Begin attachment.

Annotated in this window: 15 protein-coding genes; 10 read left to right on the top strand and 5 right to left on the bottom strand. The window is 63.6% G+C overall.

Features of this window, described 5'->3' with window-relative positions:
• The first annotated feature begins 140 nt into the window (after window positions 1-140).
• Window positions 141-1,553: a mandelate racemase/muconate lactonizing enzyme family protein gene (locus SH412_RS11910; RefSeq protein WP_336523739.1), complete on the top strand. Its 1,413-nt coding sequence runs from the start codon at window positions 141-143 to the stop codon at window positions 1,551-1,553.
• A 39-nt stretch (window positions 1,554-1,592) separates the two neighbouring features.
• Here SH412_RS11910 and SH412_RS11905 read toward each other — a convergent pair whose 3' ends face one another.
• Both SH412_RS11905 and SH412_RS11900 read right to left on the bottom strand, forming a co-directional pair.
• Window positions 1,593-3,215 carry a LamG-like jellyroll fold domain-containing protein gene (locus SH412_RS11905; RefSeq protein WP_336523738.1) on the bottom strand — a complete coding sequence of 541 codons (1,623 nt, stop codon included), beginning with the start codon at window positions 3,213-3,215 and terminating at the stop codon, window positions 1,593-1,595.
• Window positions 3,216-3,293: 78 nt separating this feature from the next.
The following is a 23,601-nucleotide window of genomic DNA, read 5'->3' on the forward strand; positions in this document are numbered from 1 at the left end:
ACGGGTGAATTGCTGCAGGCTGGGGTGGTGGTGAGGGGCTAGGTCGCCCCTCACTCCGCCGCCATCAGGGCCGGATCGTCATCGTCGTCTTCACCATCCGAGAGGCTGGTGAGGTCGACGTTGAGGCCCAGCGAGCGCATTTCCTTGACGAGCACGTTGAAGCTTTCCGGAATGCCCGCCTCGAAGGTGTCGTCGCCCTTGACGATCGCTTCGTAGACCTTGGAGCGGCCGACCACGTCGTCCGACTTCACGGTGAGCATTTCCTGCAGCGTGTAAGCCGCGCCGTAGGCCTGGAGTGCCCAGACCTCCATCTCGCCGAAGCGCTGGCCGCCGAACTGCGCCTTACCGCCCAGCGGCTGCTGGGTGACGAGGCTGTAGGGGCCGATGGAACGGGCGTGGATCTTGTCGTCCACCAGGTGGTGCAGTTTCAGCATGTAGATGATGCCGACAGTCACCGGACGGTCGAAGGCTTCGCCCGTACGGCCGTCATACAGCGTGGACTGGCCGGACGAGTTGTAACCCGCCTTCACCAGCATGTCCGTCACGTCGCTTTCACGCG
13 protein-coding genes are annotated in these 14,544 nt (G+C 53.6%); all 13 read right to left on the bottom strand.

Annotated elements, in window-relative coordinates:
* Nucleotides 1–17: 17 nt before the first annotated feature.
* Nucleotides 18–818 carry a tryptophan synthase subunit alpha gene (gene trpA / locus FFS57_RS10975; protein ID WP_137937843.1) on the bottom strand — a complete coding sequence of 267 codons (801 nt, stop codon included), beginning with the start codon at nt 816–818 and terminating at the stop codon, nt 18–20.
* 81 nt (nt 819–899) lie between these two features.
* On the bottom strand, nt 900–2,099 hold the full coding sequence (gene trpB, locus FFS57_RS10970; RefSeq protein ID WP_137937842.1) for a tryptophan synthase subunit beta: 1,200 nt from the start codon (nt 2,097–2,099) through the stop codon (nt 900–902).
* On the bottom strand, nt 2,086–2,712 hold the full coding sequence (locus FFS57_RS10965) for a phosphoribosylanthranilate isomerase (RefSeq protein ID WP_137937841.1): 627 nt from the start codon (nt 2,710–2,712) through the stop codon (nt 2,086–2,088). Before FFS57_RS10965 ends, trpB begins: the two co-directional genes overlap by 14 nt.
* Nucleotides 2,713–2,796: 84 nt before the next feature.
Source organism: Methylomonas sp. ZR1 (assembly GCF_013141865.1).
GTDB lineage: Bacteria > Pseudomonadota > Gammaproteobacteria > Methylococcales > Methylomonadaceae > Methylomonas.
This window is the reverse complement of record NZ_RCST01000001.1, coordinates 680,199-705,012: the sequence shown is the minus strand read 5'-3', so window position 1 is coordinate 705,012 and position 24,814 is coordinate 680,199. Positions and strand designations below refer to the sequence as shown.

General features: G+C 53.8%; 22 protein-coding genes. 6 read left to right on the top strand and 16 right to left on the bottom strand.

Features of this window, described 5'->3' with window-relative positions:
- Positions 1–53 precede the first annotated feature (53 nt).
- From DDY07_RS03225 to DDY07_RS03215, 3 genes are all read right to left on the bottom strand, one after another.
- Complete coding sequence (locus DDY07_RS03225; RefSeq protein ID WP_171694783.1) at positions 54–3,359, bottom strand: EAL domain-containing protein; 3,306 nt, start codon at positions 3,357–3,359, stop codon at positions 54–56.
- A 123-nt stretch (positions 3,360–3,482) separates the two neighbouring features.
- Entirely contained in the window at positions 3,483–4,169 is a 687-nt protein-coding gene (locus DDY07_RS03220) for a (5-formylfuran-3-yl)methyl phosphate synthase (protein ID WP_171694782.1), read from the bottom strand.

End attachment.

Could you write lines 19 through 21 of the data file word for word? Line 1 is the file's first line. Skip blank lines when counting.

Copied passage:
* Nucleotides 2,713–2,796: 84 nt before the next feature.
Source organism: Methylomonas sp. ZR1 (assembly GCF_013141865.1).
GTDB lineage: Bacteria > Pseudomonadota > Gammaproteobacteria > Methylococcales > Methylomonadaceae > Methylomonas.